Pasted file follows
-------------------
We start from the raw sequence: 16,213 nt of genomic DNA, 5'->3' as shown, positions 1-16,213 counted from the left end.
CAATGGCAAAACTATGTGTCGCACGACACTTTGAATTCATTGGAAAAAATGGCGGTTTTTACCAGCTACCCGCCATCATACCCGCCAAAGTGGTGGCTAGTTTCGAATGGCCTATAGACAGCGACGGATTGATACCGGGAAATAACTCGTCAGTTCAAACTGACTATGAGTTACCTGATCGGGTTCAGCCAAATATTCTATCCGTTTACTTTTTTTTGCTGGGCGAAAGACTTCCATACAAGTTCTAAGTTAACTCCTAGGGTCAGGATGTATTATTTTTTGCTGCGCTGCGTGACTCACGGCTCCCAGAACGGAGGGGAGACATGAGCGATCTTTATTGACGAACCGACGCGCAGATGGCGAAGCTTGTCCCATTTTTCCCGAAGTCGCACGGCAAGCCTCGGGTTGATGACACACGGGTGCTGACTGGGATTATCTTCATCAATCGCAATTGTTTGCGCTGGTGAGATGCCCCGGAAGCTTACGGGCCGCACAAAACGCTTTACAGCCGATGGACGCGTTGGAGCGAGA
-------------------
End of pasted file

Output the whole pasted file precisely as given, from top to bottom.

We start from the raw sequence: 16,213 nt of genomic DNA, 5'->3' as shown, positions 1-16,213 counted from the left end.
CAATGGCAAAACTATGTGTCGCACGACACTTTGAATTCATTGGAAAAAATGGCGGTTTTTACCAGCTACCCGCCATCATACCCGCCAAAGTGGTGGCTAGTTTCGAATGGCCTATAGACAGCGACGGATTGATACCGGGAAATAACTCGTCAGTTCAAACTGACTATGAGTTACCTGATCGGGTTCAGCCAAATATTCTATCCGTTTACTTTTTTTTGCTGGGCGAAAGACTTCCATACAAGTTCTAAGTTAACTCCTAGGGTCAGGATGTATTATTTTTTGCTGCGCTGCGTGACTCACGGCTCCCAGAACGGAGGGGAGACATGAGCGATCTTTATTGACGAACCGACGCGCAGATGGCGAAGCTTGTCCCATTTTTCCCGAAGTCGCACGGCAAGCCTCGGGTTGATGACACACGGGTGCTGACTGGGATTATCTTCATCAATCGCAATTGTTTGCGCTGGTGAGATGCCCCGGAAGCTTACGGGCCGCACAAAACGCTTTACAGCCGATGGACGCGTTGGAGCGAGA